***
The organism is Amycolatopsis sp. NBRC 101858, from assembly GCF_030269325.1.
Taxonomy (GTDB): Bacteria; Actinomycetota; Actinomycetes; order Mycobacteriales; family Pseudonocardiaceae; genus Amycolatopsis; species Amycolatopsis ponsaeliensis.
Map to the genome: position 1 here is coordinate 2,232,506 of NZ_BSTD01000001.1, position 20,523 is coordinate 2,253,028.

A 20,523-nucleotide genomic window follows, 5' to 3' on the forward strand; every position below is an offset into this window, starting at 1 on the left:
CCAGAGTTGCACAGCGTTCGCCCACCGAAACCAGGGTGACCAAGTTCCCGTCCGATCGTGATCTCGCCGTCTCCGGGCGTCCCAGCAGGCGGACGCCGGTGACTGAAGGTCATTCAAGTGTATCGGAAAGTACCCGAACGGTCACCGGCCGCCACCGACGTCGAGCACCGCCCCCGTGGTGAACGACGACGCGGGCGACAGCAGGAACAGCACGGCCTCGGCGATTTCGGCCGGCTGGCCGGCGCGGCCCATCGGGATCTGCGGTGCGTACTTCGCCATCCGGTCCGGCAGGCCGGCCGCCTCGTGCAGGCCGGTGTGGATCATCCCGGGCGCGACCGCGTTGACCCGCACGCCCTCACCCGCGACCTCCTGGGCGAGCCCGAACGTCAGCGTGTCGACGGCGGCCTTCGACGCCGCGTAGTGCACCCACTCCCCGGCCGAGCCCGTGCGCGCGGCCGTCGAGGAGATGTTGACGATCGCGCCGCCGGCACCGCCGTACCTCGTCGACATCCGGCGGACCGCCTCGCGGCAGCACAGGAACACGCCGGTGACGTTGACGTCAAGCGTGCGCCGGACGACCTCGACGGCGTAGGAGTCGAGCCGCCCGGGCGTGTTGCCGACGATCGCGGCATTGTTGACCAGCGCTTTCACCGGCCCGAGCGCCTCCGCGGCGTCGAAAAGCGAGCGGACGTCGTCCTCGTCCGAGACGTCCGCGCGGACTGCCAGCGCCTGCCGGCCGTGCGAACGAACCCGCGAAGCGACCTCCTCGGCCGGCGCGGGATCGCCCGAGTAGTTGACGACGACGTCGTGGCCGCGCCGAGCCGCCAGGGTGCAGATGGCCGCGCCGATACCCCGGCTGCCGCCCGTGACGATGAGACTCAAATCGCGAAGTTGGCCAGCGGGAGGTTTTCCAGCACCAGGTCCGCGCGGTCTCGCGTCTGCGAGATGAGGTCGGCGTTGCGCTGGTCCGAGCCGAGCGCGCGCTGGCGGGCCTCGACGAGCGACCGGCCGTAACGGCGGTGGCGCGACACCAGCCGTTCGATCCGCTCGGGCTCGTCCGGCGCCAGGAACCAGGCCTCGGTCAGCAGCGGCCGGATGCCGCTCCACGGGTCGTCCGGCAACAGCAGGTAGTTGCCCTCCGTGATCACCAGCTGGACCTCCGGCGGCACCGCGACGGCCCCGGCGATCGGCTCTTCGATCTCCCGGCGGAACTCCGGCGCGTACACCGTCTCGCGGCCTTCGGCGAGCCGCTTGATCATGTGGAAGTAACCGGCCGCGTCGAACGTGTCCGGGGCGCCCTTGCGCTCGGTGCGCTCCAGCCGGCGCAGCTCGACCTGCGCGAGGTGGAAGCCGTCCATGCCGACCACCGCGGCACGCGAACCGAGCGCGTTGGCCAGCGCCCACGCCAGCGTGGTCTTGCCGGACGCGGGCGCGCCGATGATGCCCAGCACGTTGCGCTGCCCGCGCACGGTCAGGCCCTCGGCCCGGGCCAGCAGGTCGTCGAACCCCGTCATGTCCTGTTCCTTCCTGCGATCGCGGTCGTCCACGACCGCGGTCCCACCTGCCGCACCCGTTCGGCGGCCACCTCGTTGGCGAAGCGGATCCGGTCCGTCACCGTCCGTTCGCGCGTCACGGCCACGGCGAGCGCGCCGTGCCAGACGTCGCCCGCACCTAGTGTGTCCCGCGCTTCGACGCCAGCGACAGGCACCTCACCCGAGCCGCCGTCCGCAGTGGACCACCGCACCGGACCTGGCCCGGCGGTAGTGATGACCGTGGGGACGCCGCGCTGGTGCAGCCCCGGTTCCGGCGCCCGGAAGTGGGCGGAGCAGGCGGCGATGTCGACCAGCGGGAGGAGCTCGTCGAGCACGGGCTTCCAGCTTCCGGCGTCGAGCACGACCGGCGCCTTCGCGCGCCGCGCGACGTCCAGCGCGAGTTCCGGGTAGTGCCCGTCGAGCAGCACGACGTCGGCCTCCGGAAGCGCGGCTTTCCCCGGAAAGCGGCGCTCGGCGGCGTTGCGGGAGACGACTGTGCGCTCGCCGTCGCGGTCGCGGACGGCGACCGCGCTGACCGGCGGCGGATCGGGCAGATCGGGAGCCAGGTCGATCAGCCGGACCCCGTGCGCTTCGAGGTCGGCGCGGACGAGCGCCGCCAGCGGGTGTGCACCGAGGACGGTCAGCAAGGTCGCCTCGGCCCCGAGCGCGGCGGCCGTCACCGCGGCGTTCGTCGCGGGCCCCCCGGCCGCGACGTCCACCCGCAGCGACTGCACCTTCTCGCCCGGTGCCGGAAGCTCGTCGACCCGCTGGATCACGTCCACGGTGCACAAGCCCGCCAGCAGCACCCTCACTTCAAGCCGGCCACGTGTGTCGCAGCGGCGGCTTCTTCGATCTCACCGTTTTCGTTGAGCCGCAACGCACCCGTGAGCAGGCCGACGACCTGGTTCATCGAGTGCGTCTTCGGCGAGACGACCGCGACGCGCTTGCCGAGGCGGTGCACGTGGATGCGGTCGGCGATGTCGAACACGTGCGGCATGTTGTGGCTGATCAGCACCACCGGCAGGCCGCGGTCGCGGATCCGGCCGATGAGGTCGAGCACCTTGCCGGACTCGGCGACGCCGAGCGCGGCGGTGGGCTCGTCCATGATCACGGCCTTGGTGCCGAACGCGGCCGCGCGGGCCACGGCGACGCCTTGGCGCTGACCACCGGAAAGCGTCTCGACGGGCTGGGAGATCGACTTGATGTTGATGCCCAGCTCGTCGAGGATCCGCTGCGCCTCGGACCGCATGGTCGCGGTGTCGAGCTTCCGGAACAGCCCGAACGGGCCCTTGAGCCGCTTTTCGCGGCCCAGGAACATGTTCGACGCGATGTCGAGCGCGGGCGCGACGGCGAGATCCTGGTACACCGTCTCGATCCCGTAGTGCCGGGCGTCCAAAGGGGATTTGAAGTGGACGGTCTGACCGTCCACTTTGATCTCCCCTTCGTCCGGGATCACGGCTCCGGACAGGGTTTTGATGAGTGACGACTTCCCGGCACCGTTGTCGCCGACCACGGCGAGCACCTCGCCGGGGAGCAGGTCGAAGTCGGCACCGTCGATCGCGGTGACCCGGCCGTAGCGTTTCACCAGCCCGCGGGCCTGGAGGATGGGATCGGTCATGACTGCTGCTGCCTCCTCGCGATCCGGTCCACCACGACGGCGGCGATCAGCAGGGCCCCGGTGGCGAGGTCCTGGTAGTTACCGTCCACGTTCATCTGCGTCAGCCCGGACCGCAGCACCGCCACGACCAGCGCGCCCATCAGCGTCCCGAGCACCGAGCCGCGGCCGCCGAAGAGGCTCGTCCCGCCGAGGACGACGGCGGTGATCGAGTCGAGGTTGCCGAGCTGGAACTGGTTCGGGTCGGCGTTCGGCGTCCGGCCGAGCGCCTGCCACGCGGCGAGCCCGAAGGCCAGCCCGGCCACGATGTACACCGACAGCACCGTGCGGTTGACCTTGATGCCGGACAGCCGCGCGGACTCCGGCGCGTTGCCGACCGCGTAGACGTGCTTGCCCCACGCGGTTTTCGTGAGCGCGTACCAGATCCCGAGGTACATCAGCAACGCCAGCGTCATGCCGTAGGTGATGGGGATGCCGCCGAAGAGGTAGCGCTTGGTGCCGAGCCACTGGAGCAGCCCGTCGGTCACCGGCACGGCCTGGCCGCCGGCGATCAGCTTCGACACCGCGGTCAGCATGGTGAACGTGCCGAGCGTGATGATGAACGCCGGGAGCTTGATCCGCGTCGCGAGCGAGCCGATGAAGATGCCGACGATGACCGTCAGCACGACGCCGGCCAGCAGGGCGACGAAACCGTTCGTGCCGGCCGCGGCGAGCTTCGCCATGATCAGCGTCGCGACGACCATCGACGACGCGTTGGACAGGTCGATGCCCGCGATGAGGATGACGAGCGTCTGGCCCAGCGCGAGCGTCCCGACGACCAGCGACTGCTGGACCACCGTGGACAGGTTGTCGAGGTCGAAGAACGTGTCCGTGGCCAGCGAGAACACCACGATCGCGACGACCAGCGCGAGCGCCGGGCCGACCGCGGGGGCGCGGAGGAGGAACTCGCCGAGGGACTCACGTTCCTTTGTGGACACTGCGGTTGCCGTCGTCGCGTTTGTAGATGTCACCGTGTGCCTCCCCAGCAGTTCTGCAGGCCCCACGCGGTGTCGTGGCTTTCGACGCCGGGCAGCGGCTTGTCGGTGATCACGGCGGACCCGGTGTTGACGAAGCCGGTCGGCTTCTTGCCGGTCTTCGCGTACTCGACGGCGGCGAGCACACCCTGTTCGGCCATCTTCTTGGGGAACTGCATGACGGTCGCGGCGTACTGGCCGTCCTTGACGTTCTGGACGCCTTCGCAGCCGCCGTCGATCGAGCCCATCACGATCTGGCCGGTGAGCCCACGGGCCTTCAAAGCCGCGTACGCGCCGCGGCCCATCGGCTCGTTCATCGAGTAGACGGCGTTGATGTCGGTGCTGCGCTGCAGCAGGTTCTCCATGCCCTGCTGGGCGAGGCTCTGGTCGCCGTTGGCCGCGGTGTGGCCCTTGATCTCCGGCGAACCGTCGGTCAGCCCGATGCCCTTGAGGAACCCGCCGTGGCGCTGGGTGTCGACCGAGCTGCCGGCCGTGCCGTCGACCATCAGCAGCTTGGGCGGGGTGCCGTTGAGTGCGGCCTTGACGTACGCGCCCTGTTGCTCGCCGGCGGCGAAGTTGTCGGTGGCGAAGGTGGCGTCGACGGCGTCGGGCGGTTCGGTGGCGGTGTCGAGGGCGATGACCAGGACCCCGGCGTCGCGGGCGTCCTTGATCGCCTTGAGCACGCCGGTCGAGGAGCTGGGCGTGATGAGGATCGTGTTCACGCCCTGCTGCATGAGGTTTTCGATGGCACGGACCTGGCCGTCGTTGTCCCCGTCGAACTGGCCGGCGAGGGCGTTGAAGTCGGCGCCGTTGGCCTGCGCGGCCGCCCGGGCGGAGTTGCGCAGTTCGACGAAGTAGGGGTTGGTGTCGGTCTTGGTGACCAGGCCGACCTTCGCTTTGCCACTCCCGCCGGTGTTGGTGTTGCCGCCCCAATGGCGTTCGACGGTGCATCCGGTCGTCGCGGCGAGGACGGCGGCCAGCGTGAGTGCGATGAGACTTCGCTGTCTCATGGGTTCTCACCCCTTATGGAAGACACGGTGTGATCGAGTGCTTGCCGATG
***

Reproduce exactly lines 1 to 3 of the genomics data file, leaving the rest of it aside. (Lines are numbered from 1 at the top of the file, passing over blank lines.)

The organism is Amycolatopsis sp. NBRC 101858, from assembly GCF_030269325.1.
Taxonomy (GTDB): Bacteria; Actinomycetota; Actinomycetes; order Mycobacteriales; family Pseudonocardiaceae; genus Amycolatopsis; species Amycolatopsis ponsaeliensis.
Map to the genome: position 1 here is coordinate 2,232,506 of NZ_BSTD01000001.1, position 20,523 is coordinate 2,253,028.